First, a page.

Tulum Restaurants

This section will be short as we haven’t eaten all that many meals in Tulum. But as a general observation, the seafood we’ve eaten there has been very fresh and the local Mexican eateries still offer good values.

The European influence is being felt in some of the more upscale restaurants in the town that results in some very imaginative if a bit expensive alternatives.

  1. credit: malias on Flickr

On our drives through Tulum, we’ve eaten several times at Don Cafeto, one of the oldest restaurants in town. It’s located right on Highway 307. This place serves breakfast, lunch and dinner featuring traditional Mexican cuisine. It’s nothing fancy but the food is good, the portions are large and the price won’t put a big dent in your wallet.

We had a terrific seafood dinner at Zama’s restaurant located about 5 km down the road known as “Boca Paila”. Boca Paila crosses Highway 307 just on the north side of Tulum village. If traveling from the north (from Cancun), a right turn would take you to the village and Mayan ruins at Coba and a left turn will lead you to a beachside entrance of the Tulum ruins on one side and a narrow beachside road on the other (right) side. As you drive down the Boca Paila road, you’ll pass beach front hotels, hostels, cabanas and restaurants on both sides of the road.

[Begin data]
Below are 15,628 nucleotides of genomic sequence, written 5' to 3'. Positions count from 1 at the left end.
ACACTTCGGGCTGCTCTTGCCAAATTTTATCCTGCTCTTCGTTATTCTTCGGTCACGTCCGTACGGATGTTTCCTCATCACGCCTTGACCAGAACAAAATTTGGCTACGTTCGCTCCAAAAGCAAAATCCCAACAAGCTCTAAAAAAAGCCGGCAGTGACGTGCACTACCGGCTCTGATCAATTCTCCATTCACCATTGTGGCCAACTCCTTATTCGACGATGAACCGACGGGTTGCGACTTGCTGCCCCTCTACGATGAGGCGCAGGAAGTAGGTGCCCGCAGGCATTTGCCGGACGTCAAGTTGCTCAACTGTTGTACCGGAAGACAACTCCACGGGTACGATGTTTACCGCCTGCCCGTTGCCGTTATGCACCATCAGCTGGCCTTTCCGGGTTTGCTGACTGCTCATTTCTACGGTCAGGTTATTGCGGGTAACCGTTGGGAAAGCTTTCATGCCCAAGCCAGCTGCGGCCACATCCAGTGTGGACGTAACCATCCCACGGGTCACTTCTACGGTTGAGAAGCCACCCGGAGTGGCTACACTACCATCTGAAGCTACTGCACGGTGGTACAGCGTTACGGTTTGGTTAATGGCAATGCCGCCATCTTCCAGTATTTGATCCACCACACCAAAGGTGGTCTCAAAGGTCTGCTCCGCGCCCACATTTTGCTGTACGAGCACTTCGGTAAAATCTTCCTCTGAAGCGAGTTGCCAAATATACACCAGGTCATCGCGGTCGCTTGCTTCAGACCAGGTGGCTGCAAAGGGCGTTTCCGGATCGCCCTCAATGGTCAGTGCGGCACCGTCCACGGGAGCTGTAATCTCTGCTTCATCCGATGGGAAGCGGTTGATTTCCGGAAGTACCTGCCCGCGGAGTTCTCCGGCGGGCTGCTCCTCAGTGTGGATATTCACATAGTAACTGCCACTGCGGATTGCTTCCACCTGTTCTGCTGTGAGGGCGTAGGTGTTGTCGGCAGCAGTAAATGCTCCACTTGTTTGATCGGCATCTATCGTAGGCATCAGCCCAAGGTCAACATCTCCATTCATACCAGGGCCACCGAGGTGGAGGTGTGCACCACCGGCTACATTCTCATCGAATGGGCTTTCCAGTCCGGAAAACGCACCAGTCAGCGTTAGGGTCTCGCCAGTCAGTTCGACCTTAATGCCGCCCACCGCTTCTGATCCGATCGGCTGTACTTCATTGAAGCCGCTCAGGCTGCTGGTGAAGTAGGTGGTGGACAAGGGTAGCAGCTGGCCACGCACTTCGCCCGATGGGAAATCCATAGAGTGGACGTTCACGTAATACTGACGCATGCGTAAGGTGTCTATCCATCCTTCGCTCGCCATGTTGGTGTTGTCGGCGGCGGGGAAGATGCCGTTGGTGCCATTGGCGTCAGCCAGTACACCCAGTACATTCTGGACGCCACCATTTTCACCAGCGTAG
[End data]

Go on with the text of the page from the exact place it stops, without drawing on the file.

Once you bear to the right at the sign that says Zona Archeolgica to the left, Zama’s will be among the first group of buildings you will pass and includes cabanas as well as the restaurant. Most nights, there is a band playing classic rock standards and a brisk breeze off the ocean.

The first time we drove down Boca Paila, it was at night and we were about to turn around as it felt like we had gone too far. But just keep going. It’s impossible to miss.

We also enjoyed a very nice breakfast at Don Diego de la Selva, the hotel we stayed in. The French owners also serve dinner on most nights. Dinner reservations are suggested.